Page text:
'The Lost Balloon'

Tomorrow we depart for the little island of Skopelos, Greece. It's a good way to end an unusally busy and productive summer. I have finally got to the stage where I can 'give up the day job' and will be handing in my notice at the shop when we return. It is the first time in ten years that I have been able to support myself on my illustration earnings alone and is a big moment for me. As this will be the last blog for a while, I thought I'd post the final stages of ' The Lost Balloon', which was collected by it's purchaser yesterday.

Here are the first washes, with the art masking fluid in place. It's fiddly stuff. I use a combination of a dip pen, scalpel and pointy stick to place it accurately. But it's worth doing, to get the free flow of paint over small details.

Detail of the mother hen. For some reason I found myself using colour combinations I rarely use, such as ultramarine and purple madder. The atmosphere of the picture, the brooding storm clouds, the air of urgency - 'we must be there by nightfall!' all suggested a Victorian Bronte-esque melodrama to me, and so 'mother' is clothed in rich, heavy colours. Later I found that purple is the favourite colour of the buyer, indeed, she was wearing a tee-shirt of almost identical colour to 'mother's' skirt. which was nice. Like cats, some paintings are just meant for certain people.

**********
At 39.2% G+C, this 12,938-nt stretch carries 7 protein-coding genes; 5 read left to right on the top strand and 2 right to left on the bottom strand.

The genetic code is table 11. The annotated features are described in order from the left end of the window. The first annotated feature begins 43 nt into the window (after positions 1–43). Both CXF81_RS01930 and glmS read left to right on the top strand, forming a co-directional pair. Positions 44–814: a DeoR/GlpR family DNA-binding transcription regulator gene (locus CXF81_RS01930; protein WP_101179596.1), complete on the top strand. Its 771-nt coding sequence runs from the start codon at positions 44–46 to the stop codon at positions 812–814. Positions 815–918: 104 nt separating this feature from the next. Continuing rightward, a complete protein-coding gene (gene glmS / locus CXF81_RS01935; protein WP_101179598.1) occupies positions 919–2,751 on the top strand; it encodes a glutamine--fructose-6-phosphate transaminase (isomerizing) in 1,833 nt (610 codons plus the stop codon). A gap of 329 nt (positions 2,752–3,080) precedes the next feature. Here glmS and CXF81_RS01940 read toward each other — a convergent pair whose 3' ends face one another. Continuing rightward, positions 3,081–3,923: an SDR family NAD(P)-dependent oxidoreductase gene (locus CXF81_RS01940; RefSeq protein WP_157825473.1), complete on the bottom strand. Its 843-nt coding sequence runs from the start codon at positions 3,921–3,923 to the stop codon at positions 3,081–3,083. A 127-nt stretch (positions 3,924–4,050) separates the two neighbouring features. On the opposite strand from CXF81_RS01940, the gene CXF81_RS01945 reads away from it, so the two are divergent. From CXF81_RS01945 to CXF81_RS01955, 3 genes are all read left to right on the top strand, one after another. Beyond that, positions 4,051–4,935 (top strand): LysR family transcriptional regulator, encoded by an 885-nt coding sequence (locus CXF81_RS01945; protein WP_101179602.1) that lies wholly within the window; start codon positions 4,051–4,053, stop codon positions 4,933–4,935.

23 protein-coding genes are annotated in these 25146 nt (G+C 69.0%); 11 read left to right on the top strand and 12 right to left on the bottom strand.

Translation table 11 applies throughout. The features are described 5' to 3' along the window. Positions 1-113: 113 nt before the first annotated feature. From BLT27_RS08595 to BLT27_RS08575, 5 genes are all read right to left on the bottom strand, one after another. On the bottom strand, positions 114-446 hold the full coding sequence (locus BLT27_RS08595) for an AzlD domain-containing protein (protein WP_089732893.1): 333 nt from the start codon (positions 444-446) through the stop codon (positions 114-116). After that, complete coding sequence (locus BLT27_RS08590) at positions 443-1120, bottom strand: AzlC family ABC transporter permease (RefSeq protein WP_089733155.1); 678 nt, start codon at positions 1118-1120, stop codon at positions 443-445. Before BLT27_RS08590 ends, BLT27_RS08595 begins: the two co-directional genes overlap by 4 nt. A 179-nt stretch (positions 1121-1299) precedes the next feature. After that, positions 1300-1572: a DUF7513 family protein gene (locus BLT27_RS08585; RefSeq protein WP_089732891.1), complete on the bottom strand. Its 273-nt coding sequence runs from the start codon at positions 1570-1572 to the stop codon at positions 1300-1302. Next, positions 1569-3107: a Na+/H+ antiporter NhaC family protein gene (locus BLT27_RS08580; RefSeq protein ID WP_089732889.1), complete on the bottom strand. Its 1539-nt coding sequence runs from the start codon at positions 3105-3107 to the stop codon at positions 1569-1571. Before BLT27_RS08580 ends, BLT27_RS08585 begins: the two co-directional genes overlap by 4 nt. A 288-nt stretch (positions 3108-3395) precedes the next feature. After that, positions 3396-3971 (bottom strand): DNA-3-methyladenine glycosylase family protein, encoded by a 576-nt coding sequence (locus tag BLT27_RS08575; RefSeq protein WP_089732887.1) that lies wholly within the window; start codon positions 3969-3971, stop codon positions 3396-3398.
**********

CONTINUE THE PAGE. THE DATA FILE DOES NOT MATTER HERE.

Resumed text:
Detail of the shell taxi. Actual size is about 1-2 cm. I don't think I like the driver. I'm not sure why.

Here is the finished painting, without the mount. I invariably design my pictures in an oval or a circle, and withough the framing, it can look a bit loose and lost...

...until the mount is placed over it and it all makes sense! I added an extra leaf to the foreground, where a certain Mr Pumpkin-cat dug his little claws into a dry wash. (I thought I'd taught him to read 'NO CATS IN STUDIO'). The path on the right has been altered to come off the edge entirely, adding interest to the composition. And I think there's a warm bed and a cup of tea waiting for them at Journey's End. Who knows where the balloon will end up? The painting itself is by now hanging on a little girls' bedroom wall. She will no doubt have her own 'take' on what's happening in it. I hope it gives her much pleasure and maybe one day she will hand it down to her children and tell them the tale of 'the Lost Balloon'...whatever it is.

While we are away, my friend and fellow artist Rima will be looking after the hovel and its furry crew. I am getting somewhat nervous of Shelob, as I cleared two thirds of her nest while dusting and she has been hunched in a glowering sulk since. She killed another husband recently, and two daddy-long-leg suitors. She'd better behave herself, or she'll be outside for the winter.


Lorna said...


Lorna said...
This comment has been removed by a blog administrator.
lorna said...

bon voyage, have a great holiday.

Anonymous said...

Have a goodun!! (Don't burn the house down Rima!)

patricia metola said...

very nice picture